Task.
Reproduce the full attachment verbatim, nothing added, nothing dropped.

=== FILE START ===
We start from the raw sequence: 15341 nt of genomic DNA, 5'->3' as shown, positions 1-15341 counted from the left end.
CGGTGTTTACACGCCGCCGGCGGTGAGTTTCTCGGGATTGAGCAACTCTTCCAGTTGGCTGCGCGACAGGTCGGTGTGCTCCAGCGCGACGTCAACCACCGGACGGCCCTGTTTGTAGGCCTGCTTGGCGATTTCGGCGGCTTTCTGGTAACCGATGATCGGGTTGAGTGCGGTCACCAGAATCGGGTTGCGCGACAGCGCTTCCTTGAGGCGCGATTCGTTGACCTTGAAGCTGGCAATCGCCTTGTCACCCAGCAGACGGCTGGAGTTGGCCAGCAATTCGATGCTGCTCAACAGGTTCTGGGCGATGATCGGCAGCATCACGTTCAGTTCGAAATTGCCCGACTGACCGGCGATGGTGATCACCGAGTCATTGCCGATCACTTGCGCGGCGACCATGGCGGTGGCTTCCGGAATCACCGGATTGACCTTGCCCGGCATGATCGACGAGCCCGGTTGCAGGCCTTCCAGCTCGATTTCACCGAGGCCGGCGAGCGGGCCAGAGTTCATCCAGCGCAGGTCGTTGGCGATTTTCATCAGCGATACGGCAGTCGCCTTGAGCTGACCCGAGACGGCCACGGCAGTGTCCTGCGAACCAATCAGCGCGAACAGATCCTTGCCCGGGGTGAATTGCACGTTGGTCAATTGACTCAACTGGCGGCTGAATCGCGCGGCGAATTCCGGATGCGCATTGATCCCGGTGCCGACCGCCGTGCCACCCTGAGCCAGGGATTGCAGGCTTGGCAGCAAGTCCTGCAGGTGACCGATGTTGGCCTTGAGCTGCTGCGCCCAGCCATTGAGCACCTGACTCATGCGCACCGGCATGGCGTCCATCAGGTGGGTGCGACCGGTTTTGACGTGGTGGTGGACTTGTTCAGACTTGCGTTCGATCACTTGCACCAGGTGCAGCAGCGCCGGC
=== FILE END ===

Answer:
We start from the raw sequence: 15341 nt of genomic DNA, 5'->3' as shown, positions 1-15341 counted from the left end.
CGGTGTTTACACGCCGCCGGCGGTGAGTTTCTCGGGATTGAGCAACTCTTCCAGTTGGCTGCGCGACAGGTCGGTGTGCTCCAGCGCGACGTCAACCACCGGACGGCCCTGTTTGTAGGCCTGCTTGGCGATTTCGGCGGCTTTCTGGTAACCGATGATCGGGTTGAGTGCGGTCACCAGAATCGGGTTGCGCGACAGCGCTTCCTTGAGGCGCGATTCGTTGACCTTGAAGCTGGCAATCGCCTTGTCACCCAGCAGACGGCTGGAGTTGGCCAGCAATTCGATGCTGCTCAACAGGTTCTGGGCGATGATCGGCAGCATCACGTTCAGTTCGAAATTGCCCGACTGACCGGCGATGGTGATCACCGAGTCATTGCCGATCACTTGCGCGGCGACCATGGCGGTGGCTTCCGGAATCACCGGATTGACCTTGCCCGGCATGATCGACGAGCCCGGTTGCAGGCCTTCCAGCTCGATTTCACCGAGGCCGGCGAGCGGGCCAGAGTTCATCCAGCGCAGGTCGTTGGCGATTTTCATCAGCGATACGGCAGTCGCCTTGAGCTGACCCGAGACGGCCACGGCAGTGTCCTGCGAACCAATCAGCGCGAACAGATCCTTGCCCGGGGTGAATTGCACGTTGGTCAATTGACTCAACTGGCGGCTGAATCGCGCGGCGAATTCCGGATGCGCATTGATCCCGGTGCCGACCGCCGTGCCACCCTGAGCCAGGGATTGCAGGCTTGGCAGCAAGTCCTGCAGGTGACCGATGTTGGCCTTGAGCTGCTGCGCCCAGCCATTGAGCACCTGACTCATGCGCACCGGCATGGCGTCCATCAGGTGGGTGCGACCGGTTTTGACGTGGTGGTGGACTTGTTCAGACTTGCGTTCGATCACTTGCACCAGGTGCAGCAGCGCCGGC